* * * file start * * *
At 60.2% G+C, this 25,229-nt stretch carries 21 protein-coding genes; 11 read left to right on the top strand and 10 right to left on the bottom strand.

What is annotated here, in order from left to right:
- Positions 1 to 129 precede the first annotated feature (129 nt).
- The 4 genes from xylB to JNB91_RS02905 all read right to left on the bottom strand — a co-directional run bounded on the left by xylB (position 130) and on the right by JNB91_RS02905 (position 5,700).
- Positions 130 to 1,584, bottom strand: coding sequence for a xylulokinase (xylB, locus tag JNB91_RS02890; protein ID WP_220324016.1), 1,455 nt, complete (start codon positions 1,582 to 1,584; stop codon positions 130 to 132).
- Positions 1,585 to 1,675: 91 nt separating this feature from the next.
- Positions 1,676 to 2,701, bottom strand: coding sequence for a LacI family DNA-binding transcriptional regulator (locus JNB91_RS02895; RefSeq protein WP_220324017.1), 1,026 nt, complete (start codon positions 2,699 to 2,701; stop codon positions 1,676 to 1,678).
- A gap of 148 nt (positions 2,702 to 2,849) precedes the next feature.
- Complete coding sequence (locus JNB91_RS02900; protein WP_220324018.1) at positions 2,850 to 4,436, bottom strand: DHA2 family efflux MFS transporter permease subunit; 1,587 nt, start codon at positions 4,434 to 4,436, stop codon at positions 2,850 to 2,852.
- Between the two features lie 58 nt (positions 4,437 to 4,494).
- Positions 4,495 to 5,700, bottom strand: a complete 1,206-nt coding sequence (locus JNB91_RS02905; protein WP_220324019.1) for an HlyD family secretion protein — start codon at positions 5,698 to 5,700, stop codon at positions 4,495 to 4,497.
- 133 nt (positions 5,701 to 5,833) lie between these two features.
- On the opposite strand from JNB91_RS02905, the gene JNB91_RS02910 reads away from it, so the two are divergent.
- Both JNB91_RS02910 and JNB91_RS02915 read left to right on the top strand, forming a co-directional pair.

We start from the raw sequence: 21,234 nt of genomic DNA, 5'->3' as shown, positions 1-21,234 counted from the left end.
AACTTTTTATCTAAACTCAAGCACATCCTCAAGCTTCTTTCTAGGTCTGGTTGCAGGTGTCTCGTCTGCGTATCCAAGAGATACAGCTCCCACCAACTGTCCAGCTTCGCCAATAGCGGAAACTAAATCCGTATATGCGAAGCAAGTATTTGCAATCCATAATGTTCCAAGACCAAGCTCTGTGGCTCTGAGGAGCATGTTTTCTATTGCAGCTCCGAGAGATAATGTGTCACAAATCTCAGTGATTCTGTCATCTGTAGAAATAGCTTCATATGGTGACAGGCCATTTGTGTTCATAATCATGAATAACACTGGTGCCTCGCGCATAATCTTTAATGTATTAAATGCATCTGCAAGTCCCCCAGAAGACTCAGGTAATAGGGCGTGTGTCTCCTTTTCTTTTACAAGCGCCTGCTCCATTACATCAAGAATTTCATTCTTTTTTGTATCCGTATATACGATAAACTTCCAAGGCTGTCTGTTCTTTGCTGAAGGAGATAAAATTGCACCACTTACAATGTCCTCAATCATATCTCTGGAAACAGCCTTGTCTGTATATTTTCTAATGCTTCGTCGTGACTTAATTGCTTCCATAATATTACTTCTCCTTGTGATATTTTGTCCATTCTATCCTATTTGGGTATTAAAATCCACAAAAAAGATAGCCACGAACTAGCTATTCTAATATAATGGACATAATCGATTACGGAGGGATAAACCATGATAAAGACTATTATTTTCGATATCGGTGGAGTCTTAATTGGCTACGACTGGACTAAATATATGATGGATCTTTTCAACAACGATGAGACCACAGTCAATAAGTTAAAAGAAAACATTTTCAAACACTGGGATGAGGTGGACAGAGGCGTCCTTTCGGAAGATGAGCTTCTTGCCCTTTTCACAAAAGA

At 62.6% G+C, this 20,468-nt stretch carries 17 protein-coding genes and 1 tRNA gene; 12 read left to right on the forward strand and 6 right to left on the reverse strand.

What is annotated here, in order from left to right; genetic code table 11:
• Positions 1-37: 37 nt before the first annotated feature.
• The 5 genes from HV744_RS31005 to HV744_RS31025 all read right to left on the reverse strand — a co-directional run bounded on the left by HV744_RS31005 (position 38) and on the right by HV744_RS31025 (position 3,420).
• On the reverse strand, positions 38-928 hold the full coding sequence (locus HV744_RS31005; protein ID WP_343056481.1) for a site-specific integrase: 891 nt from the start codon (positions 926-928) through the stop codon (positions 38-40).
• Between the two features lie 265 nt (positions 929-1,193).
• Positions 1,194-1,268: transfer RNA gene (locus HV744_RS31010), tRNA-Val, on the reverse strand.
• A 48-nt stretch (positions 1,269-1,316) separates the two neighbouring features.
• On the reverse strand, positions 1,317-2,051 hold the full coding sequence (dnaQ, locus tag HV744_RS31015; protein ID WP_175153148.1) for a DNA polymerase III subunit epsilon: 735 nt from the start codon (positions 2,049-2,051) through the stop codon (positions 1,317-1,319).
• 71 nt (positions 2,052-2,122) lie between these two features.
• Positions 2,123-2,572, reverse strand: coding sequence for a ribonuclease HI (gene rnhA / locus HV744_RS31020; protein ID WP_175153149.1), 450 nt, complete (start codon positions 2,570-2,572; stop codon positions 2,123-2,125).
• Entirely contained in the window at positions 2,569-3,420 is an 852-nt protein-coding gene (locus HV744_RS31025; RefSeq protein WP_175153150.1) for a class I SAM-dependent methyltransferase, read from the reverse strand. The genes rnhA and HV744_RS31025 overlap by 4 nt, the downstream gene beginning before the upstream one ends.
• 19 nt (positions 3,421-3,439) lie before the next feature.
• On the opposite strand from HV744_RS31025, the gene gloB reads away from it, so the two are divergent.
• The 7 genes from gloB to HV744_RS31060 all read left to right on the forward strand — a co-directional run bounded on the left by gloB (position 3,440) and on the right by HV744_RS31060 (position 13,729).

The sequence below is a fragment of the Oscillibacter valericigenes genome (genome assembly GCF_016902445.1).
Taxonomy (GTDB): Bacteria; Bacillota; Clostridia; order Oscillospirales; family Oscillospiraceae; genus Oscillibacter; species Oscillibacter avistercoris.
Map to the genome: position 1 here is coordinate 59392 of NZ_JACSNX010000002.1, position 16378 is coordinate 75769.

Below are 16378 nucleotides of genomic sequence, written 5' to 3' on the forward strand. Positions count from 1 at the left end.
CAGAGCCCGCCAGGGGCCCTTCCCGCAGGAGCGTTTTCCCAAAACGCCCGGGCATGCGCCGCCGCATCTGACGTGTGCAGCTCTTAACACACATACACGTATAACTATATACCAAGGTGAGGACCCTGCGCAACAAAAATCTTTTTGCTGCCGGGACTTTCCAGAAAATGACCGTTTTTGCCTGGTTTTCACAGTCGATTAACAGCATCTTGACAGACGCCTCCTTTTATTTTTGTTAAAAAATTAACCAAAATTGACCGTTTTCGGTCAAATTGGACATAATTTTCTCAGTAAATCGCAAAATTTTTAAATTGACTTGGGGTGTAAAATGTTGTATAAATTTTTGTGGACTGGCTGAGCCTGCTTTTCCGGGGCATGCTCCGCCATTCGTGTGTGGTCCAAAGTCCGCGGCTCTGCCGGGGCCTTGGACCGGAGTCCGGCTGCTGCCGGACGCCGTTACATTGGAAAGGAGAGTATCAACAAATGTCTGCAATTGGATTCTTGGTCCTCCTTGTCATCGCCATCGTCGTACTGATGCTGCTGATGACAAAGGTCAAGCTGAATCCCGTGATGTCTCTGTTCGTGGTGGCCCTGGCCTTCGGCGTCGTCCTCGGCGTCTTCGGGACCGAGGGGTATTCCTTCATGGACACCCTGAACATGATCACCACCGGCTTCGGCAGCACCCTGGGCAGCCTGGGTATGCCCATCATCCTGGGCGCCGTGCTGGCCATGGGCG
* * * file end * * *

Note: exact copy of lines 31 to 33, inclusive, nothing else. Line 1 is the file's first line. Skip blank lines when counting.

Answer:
• The 7 genes from gloB to HV744_RS31060 all read left to right on the forward strand — a co-directional run bounded on the left by gloB (position 3,440) and on the right by HV744_RS31060 (position 13,729).

The sequence below is a fragment of the Oscillibacter valericigenes genome (genome assembly GCF_016902445.1).
Taxonomy (GTDB): Bacteria; Bacillota; Clostridia; order Oscillospirales; family Oscillospiraceae; genus Oscillibacter; species Oscillibacter avistercoris.